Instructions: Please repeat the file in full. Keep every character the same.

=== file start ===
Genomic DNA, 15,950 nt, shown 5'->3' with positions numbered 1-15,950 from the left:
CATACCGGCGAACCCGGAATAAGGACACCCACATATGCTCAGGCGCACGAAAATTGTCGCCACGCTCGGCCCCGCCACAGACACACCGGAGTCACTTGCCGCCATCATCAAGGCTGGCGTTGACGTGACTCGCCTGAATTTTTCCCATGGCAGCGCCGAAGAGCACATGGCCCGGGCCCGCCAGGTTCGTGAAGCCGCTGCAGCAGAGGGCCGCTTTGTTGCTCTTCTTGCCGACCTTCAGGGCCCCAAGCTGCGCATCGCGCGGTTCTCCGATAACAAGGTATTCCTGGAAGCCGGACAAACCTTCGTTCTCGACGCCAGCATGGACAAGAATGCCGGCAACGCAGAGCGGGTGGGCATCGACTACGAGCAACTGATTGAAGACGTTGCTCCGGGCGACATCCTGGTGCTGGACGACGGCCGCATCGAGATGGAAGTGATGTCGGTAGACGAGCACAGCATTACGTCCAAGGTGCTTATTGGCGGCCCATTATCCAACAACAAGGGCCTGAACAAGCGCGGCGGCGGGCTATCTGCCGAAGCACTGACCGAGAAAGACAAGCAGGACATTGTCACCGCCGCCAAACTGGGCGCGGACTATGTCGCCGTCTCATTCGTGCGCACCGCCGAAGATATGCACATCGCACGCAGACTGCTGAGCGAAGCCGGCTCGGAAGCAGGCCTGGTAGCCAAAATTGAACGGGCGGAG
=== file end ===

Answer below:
Genomic DNA, 15,950 nt, shown 5'->3' with positions numbered 1-15,950 from the left:
CATACCGGCGAACCCGGAATAAGGACACCCACATATGCTCAGGCGCACGAAAATTGTCGCCACGCTCGGCCCCGCCACAGACACACCGGAGTCACTTGCCGCCATCATCAAGGCTGGCGTTGACGTGACTCGCCTGAATTTTTCCCATGGCAGCGCCGAAGAGCACATGGCCCGGGCCCGCCAGGTTCGTGAAGCCGCTGCAGCAGAGGGCCGCTTTGTTGCTCTTCTTGCCGACCTTCAGGGCCCCAAGCTGCGCATCGCGCGGTTCTCCGATAACAAGGTATTCCTGGAAGCCGGACAAACCTTCGTTCTCGACGCCAGCATGGACAAGAATGCCGGCAACGCAGAGCGGGTGGGCATCGACTACGAGCAACTGATTGAAGACGTTGCTCCGGGCGACATCCTGGTGCTGGACGACGGCCGCATCGAGATGGAAGTGATGTCGGTAGACGAGCACAGCATTACGTCCAAGGTGCTTATTGGCGGCCCATTATCCAACAACAAGGGCCTGAACAAGCGCGGCGGCGGGCTATCTGCCGAAGCACTGACCGAGAAAGACAAGCAGGACATTGTCACCGCCGCCAAACTGGGCGCGGACTATGTCGCCGTCTCATTCGTGCGCACCGCCGAAGATATGCACATCGCACGCAGACTGCTGAGCGAAGCCGGCTCGGAAGCAGGCCTGGTAGCCAAAATTGAACGGGCGGAG